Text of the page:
Hard Ticket To Hawaii
Featuring all the same key elements as any Sidaris film, Hard Ticket feels like perhaps the most distilled of those I’ve seen. There’s still plenty of time for all the bullets, bombs, and babes you could ever ask for in Hard Ticket, but there also seems to be a semblance of build up to an action packed climax.
Character development is largely irrelevant in a Sidaris joint, so it’s almost hard to say who the main character even is in this movie. There’s a pair of beautiful blonde women (Dona Spier and Hope Marie Carlton) who are pilots. One is some kind of law enforcement agent and another is in witness protection. But they also fly Hawaiian charter flights, throw ninja stars, and wield automatic weapons. Ron Moss plays Rowdy Abilene, who must be related to Malibu Express’ Cody. He actually pilots the same boat Cody did… it’s even still named Malibu Express. Hell, there’s a Malibu Express poster in the background and the characters actively discuss it! My point is to say that these three are probably our leads, though there’s a whole bunch of muscular dudes and bikini’d babes that turn up and have just as much character development as our leads do.
Donna (Spier) and Taryn (Carlton) transport a couple to a remote Hawaiian island for a getaway. They also accidentally transport a giant “contaminated” snake to the island unknowingly. Yes, you read that last sentence right. While on the island, they accidentally intercept a diamonds-for-drugs deal involving an unmanned remote control helicopter and a shootout ensues in which ninja stars are utilized. Soon Donna, Taryn, and Rowdy are up against both a crazed drug dealer AND a contaminated snake. It’s pretty great stuff.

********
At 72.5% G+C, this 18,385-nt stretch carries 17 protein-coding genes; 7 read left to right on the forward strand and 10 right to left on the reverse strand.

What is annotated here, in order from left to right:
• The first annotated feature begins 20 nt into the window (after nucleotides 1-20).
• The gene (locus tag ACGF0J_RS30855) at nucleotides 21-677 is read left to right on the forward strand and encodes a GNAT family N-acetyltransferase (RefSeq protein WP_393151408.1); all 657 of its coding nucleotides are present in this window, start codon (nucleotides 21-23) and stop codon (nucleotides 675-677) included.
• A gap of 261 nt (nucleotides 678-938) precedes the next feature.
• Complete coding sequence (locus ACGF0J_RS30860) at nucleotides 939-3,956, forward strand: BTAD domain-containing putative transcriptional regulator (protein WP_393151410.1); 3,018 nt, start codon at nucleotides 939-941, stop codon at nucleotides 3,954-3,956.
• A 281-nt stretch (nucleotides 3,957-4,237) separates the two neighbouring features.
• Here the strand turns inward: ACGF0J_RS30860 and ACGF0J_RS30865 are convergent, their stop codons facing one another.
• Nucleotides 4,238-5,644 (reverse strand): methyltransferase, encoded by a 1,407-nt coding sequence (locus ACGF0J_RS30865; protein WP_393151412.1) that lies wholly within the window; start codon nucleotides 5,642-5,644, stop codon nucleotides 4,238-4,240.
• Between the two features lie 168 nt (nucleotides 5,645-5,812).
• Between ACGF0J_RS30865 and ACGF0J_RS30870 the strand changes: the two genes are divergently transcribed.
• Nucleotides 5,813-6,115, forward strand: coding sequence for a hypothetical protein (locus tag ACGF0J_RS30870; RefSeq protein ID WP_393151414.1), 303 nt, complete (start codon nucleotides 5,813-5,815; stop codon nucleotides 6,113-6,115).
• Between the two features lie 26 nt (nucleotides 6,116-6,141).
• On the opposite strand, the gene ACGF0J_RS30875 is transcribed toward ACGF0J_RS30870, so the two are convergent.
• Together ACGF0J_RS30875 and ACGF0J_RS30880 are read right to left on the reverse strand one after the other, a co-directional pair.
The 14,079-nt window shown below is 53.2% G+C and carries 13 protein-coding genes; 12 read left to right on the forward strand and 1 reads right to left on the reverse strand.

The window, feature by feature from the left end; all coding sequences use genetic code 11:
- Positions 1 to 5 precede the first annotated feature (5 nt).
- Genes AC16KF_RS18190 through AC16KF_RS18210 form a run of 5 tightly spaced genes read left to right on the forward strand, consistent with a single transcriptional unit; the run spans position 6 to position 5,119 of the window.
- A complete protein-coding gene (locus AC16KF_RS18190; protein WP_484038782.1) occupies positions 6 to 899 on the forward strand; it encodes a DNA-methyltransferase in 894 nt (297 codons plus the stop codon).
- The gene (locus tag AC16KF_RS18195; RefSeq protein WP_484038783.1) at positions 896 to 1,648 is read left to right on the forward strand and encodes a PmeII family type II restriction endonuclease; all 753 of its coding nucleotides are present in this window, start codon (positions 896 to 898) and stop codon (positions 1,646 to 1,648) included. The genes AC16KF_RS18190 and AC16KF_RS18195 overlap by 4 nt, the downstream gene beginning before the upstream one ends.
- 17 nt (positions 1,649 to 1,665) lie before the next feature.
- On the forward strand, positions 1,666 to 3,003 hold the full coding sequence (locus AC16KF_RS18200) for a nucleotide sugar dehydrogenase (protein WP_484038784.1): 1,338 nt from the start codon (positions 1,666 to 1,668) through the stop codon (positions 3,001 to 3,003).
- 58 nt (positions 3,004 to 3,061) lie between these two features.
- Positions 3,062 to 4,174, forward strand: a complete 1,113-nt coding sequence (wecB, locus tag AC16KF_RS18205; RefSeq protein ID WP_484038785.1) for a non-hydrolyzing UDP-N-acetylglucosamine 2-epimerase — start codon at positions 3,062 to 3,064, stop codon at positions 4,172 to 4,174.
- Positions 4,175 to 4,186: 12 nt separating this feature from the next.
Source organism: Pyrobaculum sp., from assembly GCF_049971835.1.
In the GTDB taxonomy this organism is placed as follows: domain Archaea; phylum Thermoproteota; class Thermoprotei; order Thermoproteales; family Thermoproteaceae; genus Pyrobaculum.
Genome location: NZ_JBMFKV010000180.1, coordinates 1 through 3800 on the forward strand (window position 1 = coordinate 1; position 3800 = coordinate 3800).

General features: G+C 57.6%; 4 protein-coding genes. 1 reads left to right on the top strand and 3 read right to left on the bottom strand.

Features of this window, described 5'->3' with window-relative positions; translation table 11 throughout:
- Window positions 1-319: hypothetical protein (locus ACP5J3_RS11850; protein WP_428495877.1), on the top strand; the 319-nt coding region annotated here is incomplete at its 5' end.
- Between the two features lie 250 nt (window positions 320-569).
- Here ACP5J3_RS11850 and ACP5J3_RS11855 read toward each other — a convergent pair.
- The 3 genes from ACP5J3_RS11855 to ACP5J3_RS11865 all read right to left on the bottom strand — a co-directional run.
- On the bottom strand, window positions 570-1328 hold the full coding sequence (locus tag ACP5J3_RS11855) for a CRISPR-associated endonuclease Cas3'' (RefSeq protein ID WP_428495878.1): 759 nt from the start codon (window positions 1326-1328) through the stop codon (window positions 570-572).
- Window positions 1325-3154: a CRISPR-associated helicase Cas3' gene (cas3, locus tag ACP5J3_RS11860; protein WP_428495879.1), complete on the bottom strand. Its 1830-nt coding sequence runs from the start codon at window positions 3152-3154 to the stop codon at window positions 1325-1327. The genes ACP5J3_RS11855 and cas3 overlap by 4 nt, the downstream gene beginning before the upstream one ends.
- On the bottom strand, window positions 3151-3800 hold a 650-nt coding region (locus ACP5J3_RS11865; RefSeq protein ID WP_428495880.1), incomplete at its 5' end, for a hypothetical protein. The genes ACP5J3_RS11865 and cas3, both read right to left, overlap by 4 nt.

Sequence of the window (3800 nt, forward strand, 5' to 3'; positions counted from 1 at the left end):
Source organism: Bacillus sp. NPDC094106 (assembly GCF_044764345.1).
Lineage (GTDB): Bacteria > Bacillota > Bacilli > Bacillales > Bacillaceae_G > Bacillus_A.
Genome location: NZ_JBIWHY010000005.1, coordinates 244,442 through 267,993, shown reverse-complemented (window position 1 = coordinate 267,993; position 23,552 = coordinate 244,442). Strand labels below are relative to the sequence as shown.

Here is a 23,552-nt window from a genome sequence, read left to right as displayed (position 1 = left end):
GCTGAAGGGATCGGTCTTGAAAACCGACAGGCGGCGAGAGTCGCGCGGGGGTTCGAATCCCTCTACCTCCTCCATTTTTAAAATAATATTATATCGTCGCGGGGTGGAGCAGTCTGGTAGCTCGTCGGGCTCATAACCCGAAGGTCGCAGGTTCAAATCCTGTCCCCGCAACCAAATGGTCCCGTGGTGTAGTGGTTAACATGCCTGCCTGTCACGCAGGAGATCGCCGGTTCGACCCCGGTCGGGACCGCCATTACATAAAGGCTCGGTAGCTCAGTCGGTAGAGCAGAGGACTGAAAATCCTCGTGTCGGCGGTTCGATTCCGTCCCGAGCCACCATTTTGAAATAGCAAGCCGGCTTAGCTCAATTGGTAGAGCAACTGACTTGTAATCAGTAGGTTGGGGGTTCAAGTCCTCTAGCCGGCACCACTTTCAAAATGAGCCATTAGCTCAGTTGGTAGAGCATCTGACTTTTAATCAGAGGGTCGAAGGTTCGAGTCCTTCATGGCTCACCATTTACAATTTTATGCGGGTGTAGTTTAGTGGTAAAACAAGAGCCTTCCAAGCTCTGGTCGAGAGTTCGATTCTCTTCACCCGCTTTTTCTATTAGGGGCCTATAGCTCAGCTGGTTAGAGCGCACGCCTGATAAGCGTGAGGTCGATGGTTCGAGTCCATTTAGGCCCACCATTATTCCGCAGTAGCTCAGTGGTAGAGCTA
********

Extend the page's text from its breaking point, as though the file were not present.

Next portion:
Hard Ticket To Hawaii infuses enough James Bond gadgetry (or just plain rocket launchers) to ratchet up the action that was missing from Malibu Express. Throw in the hilarious giant snake puppet, a skateboarding assassin, and you’ve got yourself a finely tuned distillation of exactly what makes Sidaris movies have such a unique charm. One cannot simply dismiss a film in which the hero needs a rocket launcher to hit anything, and who eventually uses that rocket launcher to dispatch a giant snake puppet just in the nick of time.
Both Malibu Express and Hard Ticket To Hawaii come with digital copies on top of their physical blu-ray releases. These were shot long enough ago to have utilized film, so they actually look kind of fantastic on Blu-ray despite being such lowbrow fare. Both films also feature introductions by Sidaris, behind the scenes featurettes, trailers, and even commentary tracks. It absolutely must be noted that the chapter menu includes a visual chart letting you know, on a per chapter basis, if bullets, bombs, or boobs (or all three) are featured. I didn’t know chapter menus could be ingenious.
The commentary tracks are what truly give you the sense that Sidaris was the embodiment of his art. So much of the commentary track consists of his reflections on how good people look, how gorgeous their bodies are, and how everyone wishes they could live the lives his characters are living. It’s sophomoric if affable. His wife seemed to be his perfect foil and co-creator.
Myself, I’ll stick with Hard Ticket To Hawaii as the Ultimate Sidaris adventure and won’t ever feel the need to revisit either Hard Hunted or Malibu Express again. I’m also not sure I need to see any further Sidaris films. While there’s a silly joy to these pictures… they’re also remarkably similar. I get the idea at this point, and celebrate Sidaris. I just doubt any of his other work will ever top the rocket launching, snake exploding climax of Hard Ticket To Hawaii. Please let me know if this stance is a grievous error.
And I’m Out.
Malibu Express and Hard Ticket To Hawaii are both available now on Blu-ray from Mill Creek Entertainment